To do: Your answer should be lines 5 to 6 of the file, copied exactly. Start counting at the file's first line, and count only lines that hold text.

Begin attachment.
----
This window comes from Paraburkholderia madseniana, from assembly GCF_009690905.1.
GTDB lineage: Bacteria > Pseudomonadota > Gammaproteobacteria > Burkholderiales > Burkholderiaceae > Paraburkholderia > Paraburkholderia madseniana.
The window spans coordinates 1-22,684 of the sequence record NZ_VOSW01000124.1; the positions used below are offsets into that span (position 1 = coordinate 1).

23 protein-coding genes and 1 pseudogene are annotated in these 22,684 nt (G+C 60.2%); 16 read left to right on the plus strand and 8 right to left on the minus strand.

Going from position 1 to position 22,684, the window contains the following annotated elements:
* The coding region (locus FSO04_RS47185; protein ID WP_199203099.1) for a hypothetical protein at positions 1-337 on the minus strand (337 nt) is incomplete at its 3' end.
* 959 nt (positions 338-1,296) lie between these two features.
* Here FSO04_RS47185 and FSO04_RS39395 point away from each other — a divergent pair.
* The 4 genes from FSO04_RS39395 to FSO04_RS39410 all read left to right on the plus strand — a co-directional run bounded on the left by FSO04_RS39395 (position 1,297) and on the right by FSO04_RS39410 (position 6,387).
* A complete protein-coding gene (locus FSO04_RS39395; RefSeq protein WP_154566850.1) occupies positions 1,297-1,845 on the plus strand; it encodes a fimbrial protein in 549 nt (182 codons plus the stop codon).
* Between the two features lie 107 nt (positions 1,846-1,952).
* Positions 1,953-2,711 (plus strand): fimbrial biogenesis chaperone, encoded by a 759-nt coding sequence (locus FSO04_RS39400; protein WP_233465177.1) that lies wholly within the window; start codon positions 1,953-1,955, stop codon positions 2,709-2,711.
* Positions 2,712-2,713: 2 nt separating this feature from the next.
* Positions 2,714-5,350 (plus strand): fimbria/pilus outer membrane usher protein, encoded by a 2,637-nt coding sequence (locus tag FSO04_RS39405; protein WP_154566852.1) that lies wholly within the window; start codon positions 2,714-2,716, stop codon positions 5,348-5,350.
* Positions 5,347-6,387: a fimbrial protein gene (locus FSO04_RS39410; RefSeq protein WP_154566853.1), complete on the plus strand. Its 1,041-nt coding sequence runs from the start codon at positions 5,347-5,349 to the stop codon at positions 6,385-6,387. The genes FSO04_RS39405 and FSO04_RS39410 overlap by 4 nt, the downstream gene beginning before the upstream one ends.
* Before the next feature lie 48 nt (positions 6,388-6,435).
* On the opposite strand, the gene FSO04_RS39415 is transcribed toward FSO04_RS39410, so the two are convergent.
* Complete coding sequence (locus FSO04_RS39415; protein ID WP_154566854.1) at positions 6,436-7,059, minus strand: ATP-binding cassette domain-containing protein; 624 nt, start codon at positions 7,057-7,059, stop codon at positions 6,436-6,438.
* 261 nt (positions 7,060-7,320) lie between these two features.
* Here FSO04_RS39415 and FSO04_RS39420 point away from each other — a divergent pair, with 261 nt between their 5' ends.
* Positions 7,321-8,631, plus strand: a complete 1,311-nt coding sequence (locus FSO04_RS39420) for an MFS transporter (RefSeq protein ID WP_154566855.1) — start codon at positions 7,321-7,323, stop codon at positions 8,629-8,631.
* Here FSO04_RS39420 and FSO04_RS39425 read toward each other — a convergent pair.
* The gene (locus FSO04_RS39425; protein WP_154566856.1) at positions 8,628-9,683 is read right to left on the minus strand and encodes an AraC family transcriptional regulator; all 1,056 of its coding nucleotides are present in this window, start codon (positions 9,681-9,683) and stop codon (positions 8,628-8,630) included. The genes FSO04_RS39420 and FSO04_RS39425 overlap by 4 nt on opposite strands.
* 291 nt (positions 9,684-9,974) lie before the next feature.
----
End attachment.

Going from position 1 to position 22,684, the window contains the following annotated elements:
* The coding region (locus FSO04_RS47185; protein ID WP_199203099.1) for a hypothetical protein at positions 1-337 on the minus strand (337 nt) is incomplete at its 3' end.